Mine's been a solid keyboard so far. Feels solid and after a year's use, all of the blue LEDs are still fine. The thick braided cable is herniating a bit just after it comes out of the back of the keyboard. I'm planning on reinforcing that somehow, but don't have a plan yet.

    I do have a few gripes about it though. It doesn't have the layout I'm used to (turns out that's the US ANSI one [https://en.wikipedia.org/wiki/Keyboard_layout#Mech...]) and I miss that SO much. To the right of the spacebar there's no Windows key and the Function keys across the top are shifted right a bit.

    I also miss having dedicated media keys. To adjust volume you have to hold the FN key in the bottom right and hit the Function keys in the top left. Sounds silly, but that takes 2 hands and if you're trying to mute the PC while answering a phone, it's a pain.

    Razer also has some ideas with their software that bother me. This is before they started "big brothering" their Synapse software and requiring you to create an online account, but it seems they were already thinking along those lines.

    The keyboard has onboard memory for storing macros and it has a physical key for starting "learning mode" (FN + Right Alt I think). Because all of that is in the keyboard itself, I thought I'd be fine using the keyboard without the Synapse software. Not so. When the keyboard "boots" it waits for the Synapse software to send the "all clear" signal before the keyboard will respond to the record macro button! If you have an OS that doesn't run Synapse or you don't want to install their software, you can't record macros.

    Note this brilliant fellow's done something involving USB snooping software and a low level USB driver to make it work on Linux [http://www.finch.am/projects/blackwidow/]. If you're hoping to record macros while hooked up to an XBox 360 or something even more obscure, it's going to be harder than you think. Does Synapse run on MacOS?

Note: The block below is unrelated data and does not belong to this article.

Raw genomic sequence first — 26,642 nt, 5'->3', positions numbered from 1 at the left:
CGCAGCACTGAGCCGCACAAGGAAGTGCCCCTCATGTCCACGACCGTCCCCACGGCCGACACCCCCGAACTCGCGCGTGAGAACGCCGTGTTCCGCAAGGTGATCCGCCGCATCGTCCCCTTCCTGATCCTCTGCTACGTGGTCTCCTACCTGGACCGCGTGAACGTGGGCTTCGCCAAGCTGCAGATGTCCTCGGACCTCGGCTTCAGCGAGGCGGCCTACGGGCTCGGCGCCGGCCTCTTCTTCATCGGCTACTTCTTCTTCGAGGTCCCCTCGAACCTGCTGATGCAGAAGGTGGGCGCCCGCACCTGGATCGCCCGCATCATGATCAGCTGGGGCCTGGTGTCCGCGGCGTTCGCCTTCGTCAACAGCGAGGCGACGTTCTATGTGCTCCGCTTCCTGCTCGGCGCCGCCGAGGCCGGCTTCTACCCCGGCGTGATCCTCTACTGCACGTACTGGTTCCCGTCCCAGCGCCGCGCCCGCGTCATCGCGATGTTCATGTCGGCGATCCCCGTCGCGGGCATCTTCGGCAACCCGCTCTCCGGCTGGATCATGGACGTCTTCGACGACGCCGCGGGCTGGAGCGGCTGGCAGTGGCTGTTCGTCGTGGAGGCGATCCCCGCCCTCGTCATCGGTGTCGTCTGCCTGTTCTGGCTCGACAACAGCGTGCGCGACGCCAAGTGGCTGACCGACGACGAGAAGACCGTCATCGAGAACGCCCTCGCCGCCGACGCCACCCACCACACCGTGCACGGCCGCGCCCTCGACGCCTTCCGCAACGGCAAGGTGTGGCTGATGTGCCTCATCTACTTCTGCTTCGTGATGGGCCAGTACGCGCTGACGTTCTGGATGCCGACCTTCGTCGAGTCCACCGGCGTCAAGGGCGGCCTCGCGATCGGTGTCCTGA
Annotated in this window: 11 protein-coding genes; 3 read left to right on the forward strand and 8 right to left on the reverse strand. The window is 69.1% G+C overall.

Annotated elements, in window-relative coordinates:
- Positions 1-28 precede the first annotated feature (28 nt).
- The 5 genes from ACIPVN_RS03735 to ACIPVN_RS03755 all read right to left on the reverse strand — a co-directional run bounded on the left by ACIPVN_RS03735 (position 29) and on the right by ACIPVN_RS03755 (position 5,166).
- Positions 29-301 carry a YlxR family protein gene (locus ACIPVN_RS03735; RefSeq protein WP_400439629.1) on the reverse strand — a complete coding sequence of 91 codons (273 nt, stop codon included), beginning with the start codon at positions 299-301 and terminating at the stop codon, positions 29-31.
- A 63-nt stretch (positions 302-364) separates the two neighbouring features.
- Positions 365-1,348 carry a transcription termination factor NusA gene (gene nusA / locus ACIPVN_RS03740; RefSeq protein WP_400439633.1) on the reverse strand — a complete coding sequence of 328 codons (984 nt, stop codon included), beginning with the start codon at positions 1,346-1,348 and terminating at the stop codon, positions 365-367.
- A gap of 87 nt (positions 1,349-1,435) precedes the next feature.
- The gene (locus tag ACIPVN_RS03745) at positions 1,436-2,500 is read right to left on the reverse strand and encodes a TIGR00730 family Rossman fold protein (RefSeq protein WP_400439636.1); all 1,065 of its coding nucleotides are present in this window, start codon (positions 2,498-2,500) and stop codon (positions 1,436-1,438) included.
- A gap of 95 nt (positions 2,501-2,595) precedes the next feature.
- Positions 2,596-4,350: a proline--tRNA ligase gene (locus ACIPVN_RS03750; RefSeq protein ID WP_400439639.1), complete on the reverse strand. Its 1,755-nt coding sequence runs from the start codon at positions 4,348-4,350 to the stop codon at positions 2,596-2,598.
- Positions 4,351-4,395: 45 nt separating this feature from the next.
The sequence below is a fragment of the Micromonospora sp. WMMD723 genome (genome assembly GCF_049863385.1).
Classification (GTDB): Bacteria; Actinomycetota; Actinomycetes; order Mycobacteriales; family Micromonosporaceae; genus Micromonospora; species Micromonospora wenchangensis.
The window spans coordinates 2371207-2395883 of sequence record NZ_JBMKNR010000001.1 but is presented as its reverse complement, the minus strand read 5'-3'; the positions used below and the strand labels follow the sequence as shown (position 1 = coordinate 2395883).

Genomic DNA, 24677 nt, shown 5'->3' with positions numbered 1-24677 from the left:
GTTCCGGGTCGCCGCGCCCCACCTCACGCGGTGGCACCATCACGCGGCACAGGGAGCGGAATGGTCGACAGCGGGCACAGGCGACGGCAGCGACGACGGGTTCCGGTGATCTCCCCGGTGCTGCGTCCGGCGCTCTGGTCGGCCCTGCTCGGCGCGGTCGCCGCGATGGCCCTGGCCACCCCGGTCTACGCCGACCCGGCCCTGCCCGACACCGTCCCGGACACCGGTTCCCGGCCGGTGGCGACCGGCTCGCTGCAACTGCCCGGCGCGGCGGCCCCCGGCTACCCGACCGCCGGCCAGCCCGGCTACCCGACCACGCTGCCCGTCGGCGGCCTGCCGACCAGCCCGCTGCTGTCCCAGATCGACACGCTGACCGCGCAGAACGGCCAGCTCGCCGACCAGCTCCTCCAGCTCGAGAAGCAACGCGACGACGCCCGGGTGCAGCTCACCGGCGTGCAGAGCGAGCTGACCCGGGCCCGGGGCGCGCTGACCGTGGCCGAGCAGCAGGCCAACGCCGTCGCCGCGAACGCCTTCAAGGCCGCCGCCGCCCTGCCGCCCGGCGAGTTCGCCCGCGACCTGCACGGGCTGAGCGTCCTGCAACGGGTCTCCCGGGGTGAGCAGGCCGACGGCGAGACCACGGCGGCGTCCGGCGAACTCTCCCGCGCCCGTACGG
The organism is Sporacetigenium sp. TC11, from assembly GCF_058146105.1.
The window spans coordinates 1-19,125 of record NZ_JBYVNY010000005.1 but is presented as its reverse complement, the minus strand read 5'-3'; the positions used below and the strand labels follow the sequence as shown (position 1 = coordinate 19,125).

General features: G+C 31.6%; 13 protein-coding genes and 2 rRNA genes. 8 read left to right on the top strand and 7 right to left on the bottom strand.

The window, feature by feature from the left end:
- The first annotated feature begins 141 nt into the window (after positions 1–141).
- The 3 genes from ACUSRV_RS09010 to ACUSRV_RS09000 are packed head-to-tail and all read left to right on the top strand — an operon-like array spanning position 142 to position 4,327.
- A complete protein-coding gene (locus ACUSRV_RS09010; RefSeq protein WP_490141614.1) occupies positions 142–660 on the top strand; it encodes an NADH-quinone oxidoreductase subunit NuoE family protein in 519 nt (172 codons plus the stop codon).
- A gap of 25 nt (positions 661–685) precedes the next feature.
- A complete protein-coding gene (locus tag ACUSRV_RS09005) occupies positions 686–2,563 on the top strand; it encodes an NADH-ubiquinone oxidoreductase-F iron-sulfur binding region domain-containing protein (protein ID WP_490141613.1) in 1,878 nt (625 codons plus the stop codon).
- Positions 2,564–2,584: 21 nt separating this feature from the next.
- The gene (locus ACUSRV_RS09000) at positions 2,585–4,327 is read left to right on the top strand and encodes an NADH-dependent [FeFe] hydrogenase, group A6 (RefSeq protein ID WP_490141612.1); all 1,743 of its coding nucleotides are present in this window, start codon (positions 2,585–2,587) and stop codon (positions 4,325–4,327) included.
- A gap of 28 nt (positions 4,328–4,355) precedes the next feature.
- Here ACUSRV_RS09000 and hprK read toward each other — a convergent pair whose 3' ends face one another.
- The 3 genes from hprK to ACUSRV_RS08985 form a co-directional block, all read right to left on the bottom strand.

• GraXXoR - Sunday, November 16, 2014 - link

    Khail? greens might not be worse than Cherry Mx Blues, but the QC certainly is. My Ultimate chroma has gone back twice. Once with an E key that lost its clicky sound within a week and the second replacement had a lousy delete key.
    Ok, so it serves me right buying a gimmicky in, I suppose. However, I have a very poor memory, so color coding is perfect for remembering different keys' meanings.
  • ss1980 - Friday, February 12, 2016 - link

    BEFORE YOU BUY, I would like to share my story dealing with Razer "customer support" and you will decide for yourself.
    1. Recently bought the keyboard -- Razer BlackWidow 2014 Mechanical Keyboard in particular.
    2. Keyboard happened to be missing one leg that raises it up and one rubber foot.
    3. Naturally, I contacted Razer "customer support" to see if they could send me the missing parts (the missing leg and missing rubber foot), as without them I could neither raise the keyboard, nor I it was steady enough (it was actually rocking) when typing.
    4. Razer "customer support" says they don't send or sell parts but can replace the whole keyboard.
    5. In order to replace the whole keyboard, they needed all the whole gamut of information -- the serial number, model, etc. I provided.
    6. A day later, they come back to me saying this -- "We will make an EXCEPTION for you and will replace it for you but you have to CUT THE CORD and send us a picture of it." I was like "WTF?!!! An exception? The keyboard is on warranty, I don't need any EXCEPTIONS. And cutting the corn on my $120 keyboard will render is useless. How soon will I receive the replacement keyboard?!!"
    7. So I send them the picture of the keyboard with the cord cut and you know what Razer say???!!! "The photo looks photoshopped, so you're not getting any replacement!"
    8. So I am left with no functioning keyboard, no replacement, and I can't even sell it now because the cord is cut!!!

    Now you decide if you want to deal with the company that treats you like crap!